Whenever something, anything, is marketed with fancy colors, lights or a fancy name, it is because they couldn't think of, or were unwilling to make actual product improvements. As long as the motherboard manufacturers compete on branding color schemes, heatsinks, and lights we won't see any true innovation.

I just wish all branding would die.
 

LuxTerra

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Jul 3, 2017
Messages
220
Thank you for the excellent review. I appreciate the attention to small details.

I've been looking at this board because I love building prosumer workstations for my desktops. Most of the x299 motherboards don't work for my next setup because I really want OC (locking all core turbo), ECC, and enough PCIe for dual GPUs, Intel XVV710-DA2 25GbE, and an Intel 900P. Ideally, that's 16x/16x/8x/8x; I'm expecting future upgrades to the 900Ps to need 8x vs. 4x. I also want to add TB3 to the build, but the chipset lanes work fine for that.

Gigabyte specifies ECC support, have you tried it? Can you enable ECC and memory OC at the same time?
 

sirmonkey1985

[H]ard|DCer of the Month - July 2010
Joined
Sep 13, 2008
Messages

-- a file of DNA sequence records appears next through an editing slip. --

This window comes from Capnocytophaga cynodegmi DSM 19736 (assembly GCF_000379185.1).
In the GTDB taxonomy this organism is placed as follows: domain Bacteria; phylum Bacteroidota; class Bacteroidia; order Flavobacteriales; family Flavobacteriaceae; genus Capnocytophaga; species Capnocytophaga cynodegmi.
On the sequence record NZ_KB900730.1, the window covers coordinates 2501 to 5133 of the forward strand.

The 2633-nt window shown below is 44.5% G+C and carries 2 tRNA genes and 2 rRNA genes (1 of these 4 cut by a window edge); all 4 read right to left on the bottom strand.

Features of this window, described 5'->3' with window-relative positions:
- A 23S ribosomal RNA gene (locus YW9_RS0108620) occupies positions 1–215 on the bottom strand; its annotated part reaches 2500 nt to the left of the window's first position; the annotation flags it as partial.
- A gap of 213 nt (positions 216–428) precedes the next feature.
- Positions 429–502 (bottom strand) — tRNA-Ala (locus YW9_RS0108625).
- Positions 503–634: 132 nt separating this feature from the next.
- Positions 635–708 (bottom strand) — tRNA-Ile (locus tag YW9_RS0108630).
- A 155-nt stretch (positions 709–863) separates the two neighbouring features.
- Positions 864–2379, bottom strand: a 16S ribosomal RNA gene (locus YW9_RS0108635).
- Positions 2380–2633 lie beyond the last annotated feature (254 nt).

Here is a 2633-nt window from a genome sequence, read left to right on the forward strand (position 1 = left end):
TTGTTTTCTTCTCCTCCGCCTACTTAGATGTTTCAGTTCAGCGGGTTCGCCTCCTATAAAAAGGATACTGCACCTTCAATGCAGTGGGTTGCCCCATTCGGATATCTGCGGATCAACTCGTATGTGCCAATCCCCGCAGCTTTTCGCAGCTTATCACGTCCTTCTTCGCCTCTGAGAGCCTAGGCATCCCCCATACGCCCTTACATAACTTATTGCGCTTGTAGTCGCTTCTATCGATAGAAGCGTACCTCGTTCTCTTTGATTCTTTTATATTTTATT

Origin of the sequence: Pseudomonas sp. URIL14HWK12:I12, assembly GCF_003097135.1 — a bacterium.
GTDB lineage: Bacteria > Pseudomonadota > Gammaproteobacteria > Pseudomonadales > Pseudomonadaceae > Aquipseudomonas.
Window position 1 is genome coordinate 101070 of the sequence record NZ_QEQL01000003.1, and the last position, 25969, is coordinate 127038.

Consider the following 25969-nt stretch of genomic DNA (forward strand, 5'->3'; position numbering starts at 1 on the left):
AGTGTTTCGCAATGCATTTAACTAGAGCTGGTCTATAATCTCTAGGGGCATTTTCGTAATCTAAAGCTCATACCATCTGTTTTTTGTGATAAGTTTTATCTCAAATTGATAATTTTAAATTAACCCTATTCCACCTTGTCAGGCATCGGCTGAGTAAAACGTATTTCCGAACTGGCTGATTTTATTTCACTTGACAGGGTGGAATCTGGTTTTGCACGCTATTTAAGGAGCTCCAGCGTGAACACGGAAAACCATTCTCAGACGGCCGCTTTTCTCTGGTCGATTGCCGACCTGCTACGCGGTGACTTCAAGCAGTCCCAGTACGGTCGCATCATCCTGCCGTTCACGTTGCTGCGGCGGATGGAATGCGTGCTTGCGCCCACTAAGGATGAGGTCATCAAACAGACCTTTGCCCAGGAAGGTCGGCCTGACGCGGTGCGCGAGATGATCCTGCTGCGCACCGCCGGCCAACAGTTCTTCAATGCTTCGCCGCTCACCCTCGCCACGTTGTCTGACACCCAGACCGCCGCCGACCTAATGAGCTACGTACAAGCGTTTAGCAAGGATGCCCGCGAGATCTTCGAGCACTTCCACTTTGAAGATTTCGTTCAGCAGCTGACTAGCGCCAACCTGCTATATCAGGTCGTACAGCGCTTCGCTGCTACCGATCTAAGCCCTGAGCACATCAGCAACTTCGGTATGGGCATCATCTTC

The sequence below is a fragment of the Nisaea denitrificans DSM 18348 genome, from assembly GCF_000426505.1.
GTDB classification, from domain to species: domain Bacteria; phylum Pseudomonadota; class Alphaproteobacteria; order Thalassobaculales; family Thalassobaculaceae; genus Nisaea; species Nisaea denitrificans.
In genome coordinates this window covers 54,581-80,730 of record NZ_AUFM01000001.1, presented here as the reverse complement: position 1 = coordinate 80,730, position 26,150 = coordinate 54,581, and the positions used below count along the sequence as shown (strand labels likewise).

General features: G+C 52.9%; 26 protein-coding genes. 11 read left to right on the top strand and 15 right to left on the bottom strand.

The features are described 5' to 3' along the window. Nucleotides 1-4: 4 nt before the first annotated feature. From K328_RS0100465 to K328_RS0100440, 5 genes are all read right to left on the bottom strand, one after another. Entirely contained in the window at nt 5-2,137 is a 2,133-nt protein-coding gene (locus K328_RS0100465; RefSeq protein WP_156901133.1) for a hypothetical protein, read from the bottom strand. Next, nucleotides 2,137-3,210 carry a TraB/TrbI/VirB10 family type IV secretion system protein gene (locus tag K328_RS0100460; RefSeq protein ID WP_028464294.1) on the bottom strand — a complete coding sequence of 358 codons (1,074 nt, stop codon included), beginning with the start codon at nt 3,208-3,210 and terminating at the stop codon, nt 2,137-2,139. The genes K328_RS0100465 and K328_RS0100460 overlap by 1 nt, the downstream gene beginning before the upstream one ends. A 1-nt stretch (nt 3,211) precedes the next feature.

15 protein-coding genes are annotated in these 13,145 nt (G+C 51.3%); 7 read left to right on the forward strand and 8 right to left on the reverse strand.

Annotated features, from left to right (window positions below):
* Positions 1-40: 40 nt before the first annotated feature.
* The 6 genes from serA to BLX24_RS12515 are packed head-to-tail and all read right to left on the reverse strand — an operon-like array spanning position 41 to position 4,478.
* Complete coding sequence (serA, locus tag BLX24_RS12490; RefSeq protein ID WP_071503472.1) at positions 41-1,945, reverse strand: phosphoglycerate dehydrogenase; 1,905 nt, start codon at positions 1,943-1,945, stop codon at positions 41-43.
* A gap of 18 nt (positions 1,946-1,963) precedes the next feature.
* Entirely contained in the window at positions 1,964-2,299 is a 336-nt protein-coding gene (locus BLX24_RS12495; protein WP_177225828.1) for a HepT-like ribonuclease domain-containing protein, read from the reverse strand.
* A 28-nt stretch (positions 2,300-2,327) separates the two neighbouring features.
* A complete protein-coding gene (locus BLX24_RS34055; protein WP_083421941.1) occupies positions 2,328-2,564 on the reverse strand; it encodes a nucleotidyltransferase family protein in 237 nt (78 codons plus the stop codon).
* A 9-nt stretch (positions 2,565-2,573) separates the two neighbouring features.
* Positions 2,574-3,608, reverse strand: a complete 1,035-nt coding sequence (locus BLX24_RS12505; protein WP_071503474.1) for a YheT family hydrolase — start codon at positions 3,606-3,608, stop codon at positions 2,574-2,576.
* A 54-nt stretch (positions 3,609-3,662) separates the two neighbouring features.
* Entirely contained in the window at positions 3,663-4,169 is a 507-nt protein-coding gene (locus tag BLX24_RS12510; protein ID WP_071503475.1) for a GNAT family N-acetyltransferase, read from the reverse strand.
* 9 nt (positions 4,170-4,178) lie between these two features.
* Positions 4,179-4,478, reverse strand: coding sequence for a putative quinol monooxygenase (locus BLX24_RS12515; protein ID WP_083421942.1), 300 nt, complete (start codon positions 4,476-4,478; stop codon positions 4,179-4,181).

22,231
Looks like a great motherboard, but why the ridiculous marketing?

How are you even supposed to pronounce "Designare". Like it's italian, with a pronounced "e" on the end?

I wish for a return to simpler times, when motherboards had simple model numbers, were simple PCB green, had no fancy heatsinks or frag harder lights, and only minimalistic stuff was on-board.

Whenever something, anything, is marketed with fancy colors, lights or a fancy name, it is because they couldn't think of, or were unwilling to make actual product improvements. As long as the motherboard manufacturers compete on branding color schemes, heatsinks, and lights we won't see any true innovation.

I just wish all branding would die.

pronounced designair.

as far as specific branding goes i'm fine with it like the designare, or taichi, or ROG, etc. what really irritates me is the crap a lot of manufactures do with gaming k5 gaming k6 gaming k7, yet it's damn near impossible to figure out what the differences are between each one without side by side comparing a list of the 300 different marketed features on them which it usually ends up just being 1 or two things that are different in the middle of the list somewhere that has no effect on the vast majority of users.